How could you ignore a headline like that? It certainly grabbed our attention when we saw it in a recent newsletter from the American College for Advancement in Medicine – the intro to a brief commentary by cardiologist Roy Heilbron, MD, on new research lending further support to the TACT study of a couple years back.
“TACT” stands for Trial to Assess Chelation Therapy – a long term, NIH-funded study of whether chelation can help improve heart health and reduce incidents such as myocardial infarction (heart attack). The results – presented at the annual meeting of the American Heart Association in late 2012 and subsequently published in JAMA – were astounding:
What’s more, says Dr. Heilbron,
When we started, people were saying chelation was dangerous. If the study has proved anything, it’s that chelation is safe. There were no side effects or negative outcomes. That it can be done safely was the first thing we showed.
Of course, many in the conventional medical establishment have sought to dismiss these results. But as Harlan Krumholz remarked in his powerful commentary in Forbes magazine on the orthodoxy’s reaction to the initial TACT results,
The irony is that if a drug manufacturer had gotten this result, they would have celebrated. We have billion dollar drugs like niacin and fenofibrate and ezetimibe that have less evidence than chelation therapy has now. None of those drugs has contemporary outcomes studies showing benefit – and 2 of them (niacin and fenofibrate) have 2 recent negative trials.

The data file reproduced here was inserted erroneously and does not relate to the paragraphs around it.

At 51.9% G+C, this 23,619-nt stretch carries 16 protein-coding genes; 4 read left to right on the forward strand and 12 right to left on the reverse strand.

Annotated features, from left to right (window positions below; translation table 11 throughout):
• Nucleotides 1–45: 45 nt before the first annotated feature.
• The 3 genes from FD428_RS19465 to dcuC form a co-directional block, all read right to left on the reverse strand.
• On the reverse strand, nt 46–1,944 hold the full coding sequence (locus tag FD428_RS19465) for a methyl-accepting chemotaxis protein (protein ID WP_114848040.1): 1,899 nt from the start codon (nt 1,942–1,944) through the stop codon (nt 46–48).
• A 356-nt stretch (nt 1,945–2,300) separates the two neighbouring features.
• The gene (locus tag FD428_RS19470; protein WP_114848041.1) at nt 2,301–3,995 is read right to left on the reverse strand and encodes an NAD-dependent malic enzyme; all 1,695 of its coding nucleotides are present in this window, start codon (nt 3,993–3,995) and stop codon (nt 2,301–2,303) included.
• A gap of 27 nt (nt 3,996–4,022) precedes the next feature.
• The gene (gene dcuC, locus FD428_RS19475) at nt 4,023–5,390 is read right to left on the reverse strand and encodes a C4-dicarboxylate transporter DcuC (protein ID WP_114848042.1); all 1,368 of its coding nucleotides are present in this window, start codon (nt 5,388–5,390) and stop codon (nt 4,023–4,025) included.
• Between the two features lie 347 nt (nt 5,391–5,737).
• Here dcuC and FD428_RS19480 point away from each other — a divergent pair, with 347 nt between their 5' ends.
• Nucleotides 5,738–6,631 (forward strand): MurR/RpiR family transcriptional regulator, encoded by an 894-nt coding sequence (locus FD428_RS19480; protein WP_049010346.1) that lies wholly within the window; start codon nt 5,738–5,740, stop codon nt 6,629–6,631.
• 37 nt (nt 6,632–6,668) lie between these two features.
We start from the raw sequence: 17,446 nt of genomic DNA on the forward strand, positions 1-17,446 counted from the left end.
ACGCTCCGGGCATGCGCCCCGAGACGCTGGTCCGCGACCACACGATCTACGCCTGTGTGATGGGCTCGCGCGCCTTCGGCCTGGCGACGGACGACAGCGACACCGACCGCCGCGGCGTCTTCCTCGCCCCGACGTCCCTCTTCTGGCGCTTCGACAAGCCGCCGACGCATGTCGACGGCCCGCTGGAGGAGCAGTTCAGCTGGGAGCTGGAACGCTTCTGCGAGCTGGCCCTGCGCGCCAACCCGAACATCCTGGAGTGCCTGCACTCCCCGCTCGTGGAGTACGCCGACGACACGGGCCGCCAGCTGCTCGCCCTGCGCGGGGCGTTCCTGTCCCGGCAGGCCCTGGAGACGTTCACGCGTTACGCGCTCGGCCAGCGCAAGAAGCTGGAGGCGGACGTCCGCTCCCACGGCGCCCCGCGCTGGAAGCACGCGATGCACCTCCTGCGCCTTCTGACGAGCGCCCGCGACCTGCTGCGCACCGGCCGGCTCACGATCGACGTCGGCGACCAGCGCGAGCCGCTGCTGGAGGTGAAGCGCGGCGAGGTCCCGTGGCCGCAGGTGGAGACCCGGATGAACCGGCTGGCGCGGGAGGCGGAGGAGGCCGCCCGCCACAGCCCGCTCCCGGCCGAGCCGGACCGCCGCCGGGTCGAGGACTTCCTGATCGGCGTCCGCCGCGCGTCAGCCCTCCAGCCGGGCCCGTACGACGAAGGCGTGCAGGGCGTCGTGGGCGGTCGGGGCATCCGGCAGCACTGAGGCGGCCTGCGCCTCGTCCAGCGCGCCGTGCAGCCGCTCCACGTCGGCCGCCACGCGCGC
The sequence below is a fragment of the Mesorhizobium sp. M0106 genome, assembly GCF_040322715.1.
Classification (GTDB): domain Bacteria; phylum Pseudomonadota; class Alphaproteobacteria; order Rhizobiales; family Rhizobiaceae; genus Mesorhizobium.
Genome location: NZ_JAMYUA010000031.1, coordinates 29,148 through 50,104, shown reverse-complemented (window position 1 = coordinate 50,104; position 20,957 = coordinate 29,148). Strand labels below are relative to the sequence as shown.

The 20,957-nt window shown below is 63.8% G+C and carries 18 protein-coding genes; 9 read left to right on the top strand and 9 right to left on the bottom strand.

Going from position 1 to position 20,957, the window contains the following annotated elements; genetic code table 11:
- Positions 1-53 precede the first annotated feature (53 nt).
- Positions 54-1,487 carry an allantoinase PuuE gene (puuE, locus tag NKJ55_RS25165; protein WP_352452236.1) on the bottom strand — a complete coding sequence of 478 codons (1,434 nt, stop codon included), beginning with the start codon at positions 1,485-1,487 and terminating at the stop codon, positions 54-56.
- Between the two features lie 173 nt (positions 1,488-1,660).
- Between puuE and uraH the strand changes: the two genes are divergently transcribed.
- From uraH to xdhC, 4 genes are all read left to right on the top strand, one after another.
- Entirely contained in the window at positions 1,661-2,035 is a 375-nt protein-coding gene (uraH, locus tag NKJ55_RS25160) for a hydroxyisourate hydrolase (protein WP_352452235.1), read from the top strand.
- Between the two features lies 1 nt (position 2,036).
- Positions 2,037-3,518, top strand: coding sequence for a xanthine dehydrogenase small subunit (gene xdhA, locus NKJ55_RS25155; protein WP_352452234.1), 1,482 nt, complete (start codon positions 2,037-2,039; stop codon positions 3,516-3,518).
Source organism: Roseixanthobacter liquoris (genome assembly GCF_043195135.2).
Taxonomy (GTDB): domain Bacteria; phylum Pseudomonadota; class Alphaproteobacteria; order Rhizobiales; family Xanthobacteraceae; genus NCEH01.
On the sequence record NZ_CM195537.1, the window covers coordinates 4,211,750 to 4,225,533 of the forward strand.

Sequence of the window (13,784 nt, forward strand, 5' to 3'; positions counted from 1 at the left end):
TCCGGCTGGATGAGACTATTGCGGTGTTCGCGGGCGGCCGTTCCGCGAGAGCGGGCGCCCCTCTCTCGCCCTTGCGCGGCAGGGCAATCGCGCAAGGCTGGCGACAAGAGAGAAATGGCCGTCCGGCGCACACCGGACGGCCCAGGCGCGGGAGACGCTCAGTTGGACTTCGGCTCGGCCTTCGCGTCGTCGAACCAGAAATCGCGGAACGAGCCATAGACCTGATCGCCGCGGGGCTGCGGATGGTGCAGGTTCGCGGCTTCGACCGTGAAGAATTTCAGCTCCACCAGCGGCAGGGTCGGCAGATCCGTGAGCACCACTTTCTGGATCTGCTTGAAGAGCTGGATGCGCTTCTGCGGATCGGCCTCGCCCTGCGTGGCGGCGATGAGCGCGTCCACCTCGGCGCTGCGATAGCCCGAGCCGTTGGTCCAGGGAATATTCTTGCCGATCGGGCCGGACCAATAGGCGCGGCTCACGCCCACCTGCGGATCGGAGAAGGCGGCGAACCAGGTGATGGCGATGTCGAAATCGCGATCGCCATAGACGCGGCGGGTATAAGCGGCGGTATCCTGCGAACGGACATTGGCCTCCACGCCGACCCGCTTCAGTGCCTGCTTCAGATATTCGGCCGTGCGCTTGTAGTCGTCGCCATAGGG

So why are scientists not accepting the verdict of this study? Why the reluctance to incorporate this therapy into our armamentarium?
The answer is more than just a reluctance to accept results that we do not like (though medicine is not beyond that behavior – see the slowness with which medicine adopts new information into practice)….In this situation we need to examine our assumptions – and the consequences of being wrong.
And we also need more science, which brings us to the new research, which builds upon the original finding that patients with diabetes – about 1/3 of the total TACT participants – seemed to benefit significantly more than those without the condition. Published in Circulation, this study found that diabetic patients
demonstrated a 41 percent overall reduction in the risk of any cardiovascular event; a 40 percent reduction in the risk of death from heart disease nonfatal stroke, or nonfatal heart attack; a 52 percent reduction in recurrent heart attacks; and a 43 percent reduction in death from any cause.
Indeed, the evidence continues to stack up: Chelation is safe and it works. We hope to see further research on its efficacy for other conditions.
Image by KOMUnews, via Flickr